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New York Yankees notes: Much hinges on Damon's decision

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Who is in left field? Who is at designated hitter? Those are the basic lineup questions about our New York Yankees right now, and they all hinge -- of course -- on whether Johnny Damon will accept a contract offer from the Yankees much shorter and less lucrative than uber-agent Scott Boras would like.

Meanwhile, there is much discussion of other options should Damon decide to walk. GM Brian Cashman can talk about Juan Miranda all he wants, but we all know that is incredibly unlikely to happen. 

By the way, with the Rule 5 drafting of Jason Hoffmann another question seems to be whether or not speedster Brett Gardner will be part of the outfield mix. Seems the Chicago White Sox, and possibly the Kansas City Royals, are asking about Gardner's availability.

Personally, I love Gardner. Some folks think Jason Tyner or Joey Gathright -- speedy slap hitters who have never hit enough to play regularly, when they look at Gardner. To me, he's a lot closer to Scott Podsednik, a guy who can hit enough, defend and wreak havoc on the bases. Obviously, it's not going to be with the Yankees, but I still believe Gardner can play regularly -- and do it well -- for somebody.

I mentioned Hoffmann, the Rule 5 pick, earlier. He seems like a useful reserve outfielder with some tools, and The Baseball Analysts are wondering why the Los Angeles Dodgers seemed to be trying so hard to lose him.

So why wasn't he on the 40 man roster, and why was he DFAed in September? The answer seems to be that he was redundant on the Dodgers. The 4th outfielder role is currently held down by Xavier Paul. Jason Repko also sits higher on the blue totem pole. I would have been surprised to see anyone grab Trayvon Robinson in the rule 5 draft, but if the Dodgers perceived that as a threat, it could certainly be argued that he deserves protection more than Hoffman.

Perhaps it just says more about the Yankees than the Dodgers. The Yankees currently have 4 outfielders on the 40-man roster. The first two, Curtis Granderson and Nick Swisher, are clearly going to be penciled into most Yankees line-ups in 2010. The other two outfielders would be lucky to be penciled in at all. Melky Cabrera is a glorified backup centerfielder. He simply does not have the production to justify being played in a corner outfield position. With the Granderson acquisition, Melky will be reduced to being a 2nd choice centerfielder, and a last choice corner outfielder. The last outfielder, Brett Gardner is not even a good option for a 4th outfielder. How Gardner has still has a job confuses me.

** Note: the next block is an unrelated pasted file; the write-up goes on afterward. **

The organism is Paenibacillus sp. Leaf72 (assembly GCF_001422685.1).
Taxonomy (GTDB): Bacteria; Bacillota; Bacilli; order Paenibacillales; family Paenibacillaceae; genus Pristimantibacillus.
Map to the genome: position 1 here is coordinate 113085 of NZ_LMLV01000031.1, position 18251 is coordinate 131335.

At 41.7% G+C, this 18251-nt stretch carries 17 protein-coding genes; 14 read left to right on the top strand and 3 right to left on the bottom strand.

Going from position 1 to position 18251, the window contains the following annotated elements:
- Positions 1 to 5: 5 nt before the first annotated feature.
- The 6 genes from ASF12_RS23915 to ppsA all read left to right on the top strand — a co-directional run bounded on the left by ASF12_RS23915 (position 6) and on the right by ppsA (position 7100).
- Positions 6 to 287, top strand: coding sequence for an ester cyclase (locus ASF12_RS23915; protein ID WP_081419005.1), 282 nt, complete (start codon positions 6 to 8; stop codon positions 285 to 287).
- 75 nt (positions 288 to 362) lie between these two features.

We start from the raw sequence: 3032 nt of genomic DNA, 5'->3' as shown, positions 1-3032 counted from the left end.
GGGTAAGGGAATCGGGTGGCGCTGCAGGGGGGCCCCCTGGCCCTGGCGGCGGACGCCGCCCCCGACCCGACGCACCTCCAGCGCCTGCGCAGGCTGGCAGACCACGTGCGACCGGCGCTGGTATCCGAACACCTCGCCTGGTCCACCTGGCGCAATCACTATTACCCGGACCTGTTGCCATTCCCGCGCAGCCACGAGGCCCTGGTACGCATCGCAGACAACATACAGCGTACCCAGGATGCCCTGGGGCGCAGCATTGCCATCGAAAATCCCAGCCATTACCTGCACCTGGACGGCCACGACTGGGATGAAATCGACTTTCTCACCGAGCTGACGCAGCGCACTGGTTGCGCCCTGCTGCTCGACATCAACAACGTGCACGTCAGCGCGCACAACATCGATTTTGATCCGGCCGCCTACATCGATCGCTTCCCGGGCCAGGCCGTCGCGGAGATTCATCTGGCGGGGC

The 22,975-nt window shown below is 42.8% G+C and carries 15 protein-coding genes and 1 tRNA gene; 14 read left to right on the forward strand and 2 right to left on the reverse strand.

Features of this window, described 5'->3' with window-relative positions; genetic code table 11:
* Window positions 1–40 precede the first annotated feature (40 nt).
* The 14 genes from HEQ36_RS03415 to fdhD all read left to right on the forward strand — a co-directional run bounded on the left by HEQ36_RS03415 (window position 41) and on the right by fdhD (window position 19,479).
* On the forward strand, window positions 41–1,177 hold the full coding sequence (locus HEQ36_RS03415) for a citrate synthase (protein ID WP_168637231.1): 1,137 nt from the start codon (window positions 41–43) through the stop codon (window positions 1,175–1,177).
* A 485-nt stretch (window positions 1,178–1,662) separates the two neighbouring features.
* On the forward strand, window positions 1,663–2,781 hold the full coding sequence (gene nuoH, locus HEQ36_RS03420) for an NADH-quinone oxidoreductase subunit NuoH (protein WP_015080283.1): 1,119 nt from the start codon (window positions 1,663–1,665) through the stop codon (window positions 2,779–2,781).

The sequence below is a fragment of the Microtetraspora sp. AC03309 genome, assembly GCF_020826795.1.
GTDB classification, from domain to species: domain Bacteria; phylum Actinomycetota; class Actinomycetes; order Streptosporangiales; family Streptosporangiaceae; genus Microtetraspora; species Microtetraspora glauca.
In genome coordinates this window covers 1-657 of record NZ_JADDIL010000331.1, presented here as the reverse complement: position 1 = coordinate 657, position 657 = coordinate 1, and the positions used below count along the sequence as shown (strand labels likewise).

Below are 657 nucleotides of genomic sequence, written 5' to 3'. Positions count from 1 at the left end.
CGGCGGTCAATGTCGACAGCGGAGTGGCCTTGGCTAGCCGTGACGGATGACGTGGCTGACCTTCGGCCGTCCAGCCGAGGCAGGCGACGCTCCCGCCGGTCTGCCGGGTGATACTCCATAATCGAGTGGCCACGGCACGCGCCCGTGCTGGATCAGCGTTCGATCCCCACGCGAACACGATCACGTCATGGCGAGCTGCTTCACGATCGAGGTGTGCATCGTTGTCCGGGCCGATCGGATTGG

Hoffman would fit in well as a 4th outfielder. He can play any outfield position, and his production will likely justify his being played on a corner. He isn't a great base stealer, but he has speed on the bases, making him a good option as a pinch runner. So this replacement-level outfielder, the 6th choice outfielder on the Dodgers, would be the starting left fielder on the current Yankees roster. This was clearly a good choice for the yankees. It was also very bad planning on the part of the Dodgers if they had any interest in keeping Hoffman.

Obviously, I disagree about Gardner. I do think, though, that Melky is a better fit than Gardner as a fourth outfielder because of his ability to play the corners and to switch hit. Nonetheless, this is kind of thought-provoking.

If you are in the 'Don't trade for Roy Halladay' camp, otherwise known as the Jesus Montero Fan Club, you will hate this quote from Cashman.

"I’m hesitant to move certain young players because of what they can do for us in the here and now or in the future and the salary off-set they provide. At the same time, for the right player, I’ll move anybody."

That doesn't mean Halladay is the right player. It just means he might be, so stay tuned.

The Big Lead, maybe the best general sports blog on the planet, had a nice interview with new Yankee Curtis Granderson the other day.

Red Sox GM Theo Epstein is talking about his team taking a step back in 2010 to be more competitive down the road. Boston Globe columnist Dan Shaughnessy isn't buying what Theo is selling. Neither am I.